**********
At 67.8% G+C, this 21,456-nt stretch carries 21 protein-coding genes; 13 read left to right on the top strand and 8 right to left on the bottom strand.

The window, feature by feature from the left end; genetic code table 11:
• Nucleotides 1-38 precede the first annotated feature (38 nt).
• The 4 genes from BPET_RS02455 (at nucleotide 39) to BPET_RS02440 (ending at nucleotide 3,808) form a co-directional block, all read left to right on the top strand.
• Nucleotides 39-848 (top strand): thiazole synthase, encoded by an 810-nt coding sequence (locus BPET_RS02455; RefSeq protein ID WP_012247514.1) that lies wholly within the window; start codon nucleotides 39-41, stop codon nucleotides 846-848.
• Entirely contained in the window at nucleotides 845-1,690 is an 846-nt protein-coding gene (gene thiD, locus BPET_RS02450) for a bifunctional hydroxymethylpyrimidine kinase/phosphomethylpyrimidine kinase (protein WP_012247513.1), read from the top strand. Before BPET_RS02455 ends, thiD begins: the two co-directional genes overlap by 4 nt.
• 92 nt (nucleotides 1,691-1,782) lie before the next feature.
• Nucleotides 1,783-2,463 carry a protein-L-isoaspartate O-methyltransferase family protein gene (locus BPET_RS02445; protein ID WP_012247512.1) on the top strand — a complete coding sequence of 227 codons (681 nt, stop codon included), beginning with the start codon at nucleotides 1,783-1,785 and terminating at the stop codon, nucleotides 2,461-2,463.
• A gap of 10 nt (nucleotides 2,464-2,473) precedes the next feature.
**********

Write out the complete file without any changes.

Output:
At 67.8% G+C, this 21,456-nt stretch carries 21 protein-coding genes; 13 read left to right on the top strand and 8 right to left on the bottom strand.

The window, feature by feature from the left end; genetic code table 11:
• Nucleotides 1-38 precede the first annotated feature (38 nt).
• The 4 genes from BPET_RS02455 (at nucleotide 39) to BPET_RS02440 (ending at nucleotide 3,808) form a co-directional block, all read left to right on the top strand.
• Nucleotides 39-848 (top strand): thiazole synthase, encoded by an 810-nt coding sequence (locus BPET_RS02455; RefSeq protein ID WP_012247514.1) that lies wholly within the window; start codon nucleotides 39-41, stop codon nucleotides 846-848.
• Entirely contained in the window at nucleotides 845-1,690 is an 846-nt protein-coding gene (gene thiD, locus BPET_RS02450) for a bifunctional hydroxymethylpyrimidine kinase/phosphomethylpyrimidine kinase (protein WP_012247513.1), read from the top strand. Before BPET_RS02455 ends, thiD begins: the two co-directional genes overlap by 4 nt.
• 92 nt (nucleotides 1,691-1,782) lie before the next feature.
• Nucleotides 1,783-2,463 carry a protein-L-isoaspartate O-methyltransferase family protein gene (locus BPET_RS02445; protein ID WP_012247512.1) on the top strand — a complete coding sequence of 227 codons (681 nt, stop codon included), beginning with the start codon at nucleotides 1,783-1,785 and terminating at the stop codon, nucleotides 2,461-2,463.
• A gap of 10 nt (nucleotides 2,464-2,473) precedes the next feature.